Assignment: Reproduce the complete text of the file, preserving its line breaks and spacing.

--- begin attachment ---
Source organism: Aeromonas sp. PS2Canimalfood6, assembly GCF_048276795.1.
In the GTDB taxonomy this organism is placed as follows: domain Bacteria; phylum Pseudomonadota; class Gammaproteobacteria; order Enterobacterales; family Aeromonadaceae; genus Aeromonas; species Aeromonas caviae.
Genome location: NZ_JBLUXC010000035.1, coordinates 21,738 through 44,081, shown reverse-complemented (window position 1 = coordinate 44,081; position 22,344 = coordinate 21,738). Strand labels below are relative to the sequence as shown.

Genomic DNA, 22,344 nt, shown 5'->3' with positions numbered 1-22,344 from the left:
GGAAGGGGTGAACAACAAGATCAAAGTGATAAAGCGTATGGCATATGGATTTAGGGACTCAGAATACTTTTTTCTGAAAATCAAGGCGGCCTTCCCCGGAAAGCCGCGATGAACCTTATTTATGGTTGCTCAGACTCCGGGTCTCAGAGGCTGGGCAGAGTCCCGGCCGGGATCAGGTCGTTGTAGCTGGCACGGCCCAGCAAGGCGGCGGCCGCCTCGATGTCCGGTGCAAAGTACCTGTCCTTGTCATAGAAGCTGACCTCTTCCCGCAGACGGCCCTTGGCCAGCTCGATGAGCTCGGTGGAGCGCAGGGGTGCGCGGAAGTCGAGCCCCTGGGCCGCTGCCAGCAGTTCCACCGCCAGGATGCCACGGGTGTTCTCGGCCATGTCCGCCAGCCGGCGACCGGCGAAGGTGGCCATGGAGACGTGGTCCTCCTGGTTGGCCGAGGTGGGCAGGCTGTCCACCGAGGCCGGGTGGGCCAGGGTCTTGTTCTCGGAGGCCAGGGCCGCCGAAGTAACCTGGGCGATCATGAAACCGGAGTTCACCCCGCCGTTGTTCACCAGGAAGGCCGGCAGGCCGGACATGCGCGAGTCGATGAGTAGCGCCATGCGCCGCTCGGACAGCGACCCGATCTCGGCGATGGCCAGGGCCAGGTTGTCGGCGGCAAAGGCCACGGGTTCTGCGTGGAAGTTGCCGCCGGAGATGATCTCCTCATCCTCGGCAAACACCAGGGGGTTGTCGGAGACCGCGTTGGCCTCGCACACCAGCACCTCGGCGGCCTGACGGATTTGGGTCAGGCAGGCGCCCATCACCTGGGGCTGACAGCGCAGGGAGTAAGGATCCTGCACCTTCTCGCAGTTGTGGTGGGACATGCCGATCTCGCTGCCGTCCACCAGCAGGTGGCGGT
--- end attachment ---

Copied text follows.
Source organism: Aeromonas sp. PS2Canimalfood6, assembly GCF_048276795.1.
In the GTDB taxonomy this organism is placed as follows: domain Bacteria; phylum Pseudomonadota; class Gammaproteobacteria; order Enterobacterales; family Aeromonadaceae; genus Aeromonas; species Aeromonas caviae.
Genome location: NZ_JBLUXC010000035.1, coordinates 21,738 through 44,081, shown reverse-complemented (window position 1 = coordinate 44,081; position 22,344 = coordinate 21,738). Strand labels below are relative to the sequence as shown.

Genomic DNA, 22,344 nt, shown 5'->3' with positions numbered 1-22,344 from the left:
GGAAGGGGTGAACAACAAGATCAAAGTGATAAAGCGTATGGCATATGGATTTAGGGACTCAGAATACTTTTTTCTGAAAATCAAGGCGGCCTTCCCCGGAAAGCCGCGATGAACCTTATTTATGGTTGCTCAGACTCCGGGTCTCAGAGGCTGGGCAGAGTCCCGGCCGGGATCAGGTCGTTGTAGCTGGCACGGCCCAGCAAGGCGGCGGCCGCCTCGATGTCCGGTGCAAAGTACCTGTCCTTGTCATAGAAGCTGACCTCTTCCCGCAGACGGCCCTTGGCCAGCTCGATGAGCTCGGTGGAGCGCAGGGGTGCGCGGAAGTCGAGCCCCTGGGCCGCTGCCAGCAGTTCCACCGCCAGGATGCCACGGGTGTTCTCGGCCATGTCCGCCAGCCGGCGACCGGCGAAGGTGGCCATGGAGACGTGGTCCTCCTGGTTGGCCGAGGTGGGCAGGCTGTCCACCGAGGCCGGGTGGGCCAGGGTCTTGTTCTCGGAGGCCAGGGCCGCCGAAGTAACCTGGGCGATCATGAAACCGGAGTTCACCCCGCCGTTGTTCACCAGGAAGGCCGGCAGGCCGGACATGCGCGAGTCGATGAGTAGCGCCATGCGCCGCTCGGACAGCGACCCGATCTCGGCGATGGCCAGGGCCAGGTTGTCGGCGGCAAAGGCCACGGGTTCTGCGTGGAAGTTGCCGCCGGAGATGATCTCCTCATCCTCGGCAAACACCAGGGGGTTGTCGGAGACCGCGTTGGCCTCGCACACCAGCACCTCGGCGGCCTGACGGATTTGGGTCAGGCAGGCGCCCATCACCTGGGGCTGACAGCGCAGGGAGTAAGGATCCTGCACCTTCTCGCAGTTGTGGTGGGACATGCCGATCTCGCTGCCGTCCACCAGCAGGTGGCGGT